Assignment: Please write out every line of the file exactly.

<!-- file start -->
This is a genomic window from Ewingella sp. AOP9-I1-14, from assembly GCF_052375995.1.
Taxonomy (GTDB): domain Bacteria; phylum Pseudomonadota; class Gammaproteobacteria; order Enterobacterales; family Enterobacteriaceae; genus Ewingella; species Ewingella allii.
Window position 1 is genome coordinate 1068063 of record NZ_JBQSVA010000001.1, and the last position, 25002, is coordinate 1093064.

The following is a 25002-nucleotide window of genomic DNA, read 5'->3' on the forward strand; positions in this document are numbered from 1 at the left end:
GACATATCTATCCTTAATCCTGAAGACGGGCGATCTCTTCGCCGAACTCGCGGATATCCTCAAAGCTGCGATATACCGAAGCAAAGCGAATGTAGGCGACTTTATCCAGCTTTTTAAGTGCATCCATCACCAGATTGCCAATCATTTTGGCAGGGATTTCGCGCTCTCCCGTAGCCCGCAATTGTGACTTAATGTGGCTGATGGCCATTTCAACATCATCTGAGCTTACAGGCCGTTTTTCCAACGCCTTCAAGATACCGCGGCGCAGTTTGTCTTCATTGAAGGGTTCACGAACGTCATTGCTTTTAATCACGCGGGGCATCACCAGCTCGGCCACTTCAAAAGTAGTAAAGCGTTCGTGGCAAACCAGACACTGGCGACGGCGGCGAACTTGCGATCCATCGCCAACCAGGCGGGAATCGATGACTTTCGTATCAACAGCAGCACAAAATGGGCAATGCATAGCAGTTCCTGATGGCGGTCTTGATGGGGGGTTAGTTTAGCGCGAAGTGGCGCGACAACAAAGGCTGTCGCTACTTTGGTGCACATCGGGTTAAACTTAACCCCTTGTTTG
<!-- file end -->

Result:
This is a genomic window from Ewingella sp. AOP9-I1-14, from assembly GCF_052375995.1.
Taxonomy (GTDB): domain Bacteria; phylum Pseudomonadota; class Gammaproteobacteria; order Enterobacterales; family Enterobacteriaceae; genus Ewingella; species Ewingella allii.
Window position 1 is genome coordinate 1068063 of record NZ_JBQSVA010000001.1, and the last position, 25002, is coordinate 1093064.

The following is a 25002-nucleotide window of genomic DNA, read 5'->3' on the forward strand; positions in this document are numbered from 1 at the left end:
GACATATCTATCCTTAATCCTGAAGACGGGCGATCTCTTCGCCGAACTCGCGGATATCCTCAAAGCTGCGATATACCGAAGCAAAGCGAATGTAGGCGACTTTATCCAGCTTTTTAAGTGCATCCATCACCAGATTGCCAATCATTTTGGCAGGGATTTCGCGCTCTCCCGTAGCCCGCAATTGTGACTTAATGTGGCTGATGGCCATTTCAACATCATCTGAGCTTACAGGCCGTTTTTCCAACGCCTTCAAGATACCGCGGCGCAGTTTGTCTTCATTGAAGGGTTCACGAACGTCATTGCTTTTAATCACGCGGGGCATCACCAGCTCGGCCACTTCAAAAGTAGTAAAGCGTTCGTGGCAAACCAGACACTGGCGACGGCGGCGAACTTGCGATCCATCGCCAACCAGGCGGGAATCGATGACTTTCGTATCAACAGCAGCACAAAATGGGCAATGCATAGCAGTTCCTGATGGCGGTCTTGATGGGGGGTTAGTTTAGCGCGAAGTGGCGCGACAACAAAGGCTGTCGCTACTTTGGTGCACATCGGGTTAAACTTAACCCCTTGTTTG